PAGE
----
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Discussion in 'Family' started by Iddee, Nov 18, 2012.
And don't tell me he is spoiled...........
I am picking up two steers from the processor tomorrow, so my dog will be getting a lot of heart, liver, and other misc offal for a while. It's going to start turning cold and he needs good food to keep him warm in the winter. He seems to work the night shift and gets into arguments with the coyotes nearly every night, so he earns his keep.
OK, I won't tell you,......but I think deep down inside, you already know! :grin: :thumbsup:
OK, so I'm going to temporarily hijack the thread. Went to the processor today where we had two steers and got a truckload of beef. Started out with 1154 lbs hanging weight. Ended up with a truck load that took up a chest freezer and two upright freezers. Lots of livers and hearts for the dog (so not a total hijack of the thread).
Edit: Oh, I forgot to say that I got the meat from a beekeeper in our association. I guess he's a beekeeper and a cattle keeper.
Another benefit of belonging to a local beekeeping association. Meeting other members of your community. :thumbsup:
Can i ask what that steer weighed on the hoof:shock:. At the best they will dressout 55%. Jack
Live weight one was 975 and one was 1028 lbs. Hanging weight was 562 and 592 respectively.
WOW!! that is better than 57%, it doesn't get any better than that!
Iddee that dog has you well trained! :lol:
There are some well fed dogs on this forum!
How about letting sleeping dogs lie.
There's the old napper.
Don't feed all that 'offal' to the dog. Liver and onions is an excellent meal and pickled heart is quite a treat.
45 mph Couch Potato! (squished into a chair) :lol:
Yikes Greg, look at all that! you must eat several pounds of beef a day! :shock:
Iddee, I thnk that's pretty cute. I had a banjo playing Italian friend who was a very BIG man, and he used to feed his beloved pet all-white cat from a little silver teaspoon while the cat sat on a tall stool in front of him- it was quite a sight. i miss them both.
Growing up on the farm we had coonhounds in the house,one (old mike, dads favorite) would lay in chairs in the livingroom and he wouldn't give it up and nobody challenged him except mom and dad, but they had there own chair and one of us boys would have to set in a kitchen chair or on the floor. Otherwise he was a good natured dog and hunter. I vowed when i had my own home that there would be no dogs(or cats) in the house and i've kept that promise. Our English setter eats as good as we do and better when the grandkids are here.:lol: Ohh yes, about old mike(a black & tan). Dad traded him with boot, to a dog jocky for a half redbone tree dog (squirrel & possum) and dad told him he was mean, The dog jocky put him in a cage with 5 fox hounds and old mike killed 3 of them before they got him out. Mike never bit any of us, but would growl when we tried to get his chair.:roll: Jack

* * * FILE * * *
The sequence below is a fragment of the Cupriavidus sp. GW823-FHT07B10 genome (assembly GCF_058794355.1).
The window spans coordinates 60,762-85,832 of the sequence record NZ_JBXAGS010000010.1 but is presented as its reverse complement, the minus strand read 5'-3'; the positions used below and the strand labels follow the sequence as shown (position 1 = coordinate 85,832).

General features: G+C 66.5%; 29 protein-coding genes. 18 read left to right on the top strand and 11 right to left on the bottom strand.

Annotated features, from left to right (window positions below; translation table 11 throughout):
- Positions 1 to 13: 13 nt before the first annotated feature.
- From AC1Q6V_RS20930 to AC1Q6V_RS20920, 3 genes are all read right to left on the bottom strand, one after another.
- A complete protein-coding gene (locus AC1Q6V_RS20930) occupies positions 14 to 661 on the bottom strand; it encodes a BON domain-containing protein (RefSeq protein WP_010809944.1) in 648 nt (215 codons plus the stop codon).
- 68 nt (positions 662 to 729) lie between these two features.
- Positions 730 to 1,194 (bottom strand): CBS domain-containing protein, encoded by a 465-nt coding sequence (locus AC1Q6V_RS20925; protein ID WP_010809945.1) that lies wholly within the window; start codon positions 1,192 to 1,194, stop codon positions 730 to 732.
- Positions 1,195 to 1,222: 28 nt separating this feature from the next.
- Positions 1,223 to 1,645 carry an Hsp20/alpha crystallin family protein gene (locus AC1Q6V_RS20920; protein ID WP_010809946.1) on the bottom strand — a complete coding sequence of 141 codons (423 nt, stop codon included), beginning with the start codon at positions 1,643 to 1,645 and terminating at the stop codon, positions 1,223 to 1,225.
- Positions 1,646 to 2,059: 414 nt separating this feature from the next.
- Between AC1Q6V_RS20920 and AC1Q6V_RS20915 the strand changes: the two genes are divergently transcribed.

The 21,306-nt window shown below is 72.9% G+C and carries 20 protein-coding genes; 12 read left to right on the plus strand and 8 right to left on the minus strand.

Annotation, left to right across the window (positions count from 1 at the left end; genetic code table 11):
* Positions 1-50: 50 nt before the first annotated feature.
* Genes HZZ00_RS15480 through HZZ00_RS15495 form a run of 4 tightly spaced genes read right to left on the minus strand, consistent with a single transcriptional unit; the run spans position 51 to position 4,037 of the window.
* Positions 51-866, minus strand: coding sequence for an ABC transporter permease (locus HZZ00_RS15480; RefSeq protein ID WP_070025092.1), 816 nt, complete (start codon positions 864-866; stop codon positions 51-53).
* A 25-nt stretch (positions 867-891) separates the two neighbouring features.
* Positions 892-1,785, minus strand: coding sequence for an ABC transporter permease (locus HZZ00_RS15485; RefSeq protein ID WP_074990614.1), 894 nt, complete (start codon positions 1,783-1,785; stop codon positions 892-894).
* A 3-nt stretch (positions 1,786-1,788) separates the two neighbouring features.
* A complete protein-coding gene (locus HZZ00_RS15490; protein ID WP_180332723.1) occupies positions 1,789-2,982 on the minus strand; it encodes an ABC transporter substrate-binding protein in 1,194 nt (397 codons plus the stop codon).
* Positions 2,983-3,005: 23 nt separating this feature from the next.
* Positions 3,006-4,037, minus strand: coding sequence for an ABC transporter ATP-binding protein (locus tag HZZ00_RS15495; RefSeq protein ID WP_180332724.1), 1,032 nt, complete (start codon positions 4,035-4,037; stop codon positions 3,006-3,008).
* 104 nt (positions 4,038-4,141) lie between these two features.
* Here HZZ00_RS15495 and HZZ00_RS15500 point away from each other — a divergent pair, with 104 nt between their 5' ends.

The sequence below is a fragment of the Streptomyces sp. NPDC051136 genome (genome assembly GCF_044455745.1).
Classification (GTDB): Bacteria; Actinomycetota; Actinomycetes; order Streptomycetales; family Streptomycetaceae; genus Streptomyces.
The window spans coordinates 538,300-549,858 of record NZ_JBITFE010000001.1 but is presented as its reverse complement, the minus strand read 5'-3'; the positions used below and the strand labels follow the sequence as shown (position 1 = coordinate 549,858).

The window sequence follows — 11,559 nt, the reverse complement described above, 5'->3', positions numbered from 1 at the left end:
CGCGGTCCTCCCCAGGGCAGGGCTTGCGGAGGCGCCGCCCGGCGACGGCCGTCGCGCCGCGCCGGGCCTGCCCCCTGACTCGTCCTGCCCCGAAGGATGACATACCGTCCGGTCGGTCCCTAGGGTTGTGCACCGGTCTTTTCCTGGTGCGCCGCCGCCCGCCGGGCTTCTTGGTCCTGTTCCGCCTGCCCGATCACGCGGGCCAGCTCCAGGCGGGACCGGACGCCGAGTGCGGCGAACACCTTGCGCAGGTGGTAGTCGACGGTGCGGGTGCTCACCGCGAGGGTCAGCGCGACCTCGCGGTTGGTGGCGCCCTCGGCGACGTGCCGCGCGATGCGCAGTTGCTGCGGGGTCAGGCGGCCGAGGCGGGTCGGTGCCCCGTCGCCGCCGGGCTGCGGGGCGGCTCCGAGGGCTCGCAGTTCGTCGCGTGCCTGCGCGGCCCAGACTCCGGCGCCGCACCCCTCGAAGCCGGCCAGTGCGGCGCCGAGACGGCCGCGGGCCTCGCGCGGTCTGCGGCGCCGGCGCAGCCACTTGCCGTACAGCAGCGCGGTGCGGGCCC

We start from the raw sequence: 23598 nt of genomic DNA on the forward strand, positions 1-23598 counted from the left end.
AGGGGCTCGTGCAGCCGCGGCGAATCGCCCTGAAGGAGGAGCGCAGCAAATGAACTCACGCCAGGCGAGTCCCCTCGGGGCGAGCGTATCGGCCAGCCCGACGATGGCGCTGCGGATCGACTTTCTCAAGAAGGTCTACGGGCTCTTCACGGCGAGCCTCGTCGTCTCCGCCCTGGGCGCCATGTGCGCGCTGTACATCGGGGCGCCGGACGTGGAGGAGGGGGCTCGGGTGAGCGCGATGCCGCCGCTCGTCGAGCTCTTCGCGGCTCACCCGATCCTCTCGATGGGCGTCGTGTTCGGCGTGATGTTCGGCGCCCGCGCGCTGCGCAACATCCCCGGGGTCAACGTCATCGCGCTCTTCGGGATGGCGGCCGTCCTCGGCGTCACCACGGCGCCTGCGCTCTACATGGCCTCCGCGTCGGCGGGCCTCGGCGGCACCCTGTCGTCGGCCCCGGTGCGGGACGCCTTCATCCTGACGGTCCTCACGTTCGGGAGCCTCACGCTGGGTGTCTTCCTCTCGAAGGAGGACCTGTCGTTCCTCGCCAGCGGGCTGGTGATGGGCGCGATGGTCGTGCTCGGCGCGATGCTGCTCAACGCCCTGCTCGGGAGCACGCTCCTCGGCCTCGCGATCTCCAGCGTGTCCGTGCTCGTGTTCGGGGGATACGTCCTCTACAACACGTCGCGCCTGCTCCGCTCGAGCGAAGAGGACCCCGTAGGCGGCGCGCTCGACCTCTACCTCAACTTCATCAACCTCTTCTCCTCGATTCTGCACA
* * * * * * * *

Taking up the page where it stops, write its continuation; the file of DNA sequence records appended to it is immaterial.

Jack, a friend of mine said when he was a kid they had a dog so cross they had to feed him with a slingshot!
My Dads brother Jim bred coon dogs in Illinois.We visited him in 76 and Dad and his bro. took me coon hunting.That was some of the most fun I ever had, running around in the woods at night.They treed one but it was summer time so we didn't shoot it.We went back in the day light,I couldn't believe I went running through those woods.It was probably better at night cause I didn't know what I was getting in to.
Perry ,your speedy couch potato had me rolling.
I guess it's more of an investment. I expect the price of beef to skyrocket this year. I read today where the national cattle count was the lowest since 1952. I got a bargain, so I couldn't pass it up. I just hope the power doesn't go off for several days.
But there's me and my wife, and then my parents live on another house on the property, and we always run out of ground beef first. but I know there's no hormones or antibiotics in the meat, it's grass fed, and well taken care of, and that means a lot, too.
And no horse neither. Sorry to all that live in the UK and have to deal with another screw up by a large company that is more concerned with the bottom line than the quality of products produced.
I heard the cattle numbers are down to what they were in 1952? A neighbor was short on hay and sold some bred first calf heifers that brought $2,000.00 each.:shock: We give our son and daughters family a half a beef for Christmas every year, the processing now a day cost as much as i use to sell the steer for (a little over $300.00). The days of cheap food in the US of A is on it's way out, and it's not the farmers fault because everything he buys to operate has gone up too.:roll: Jack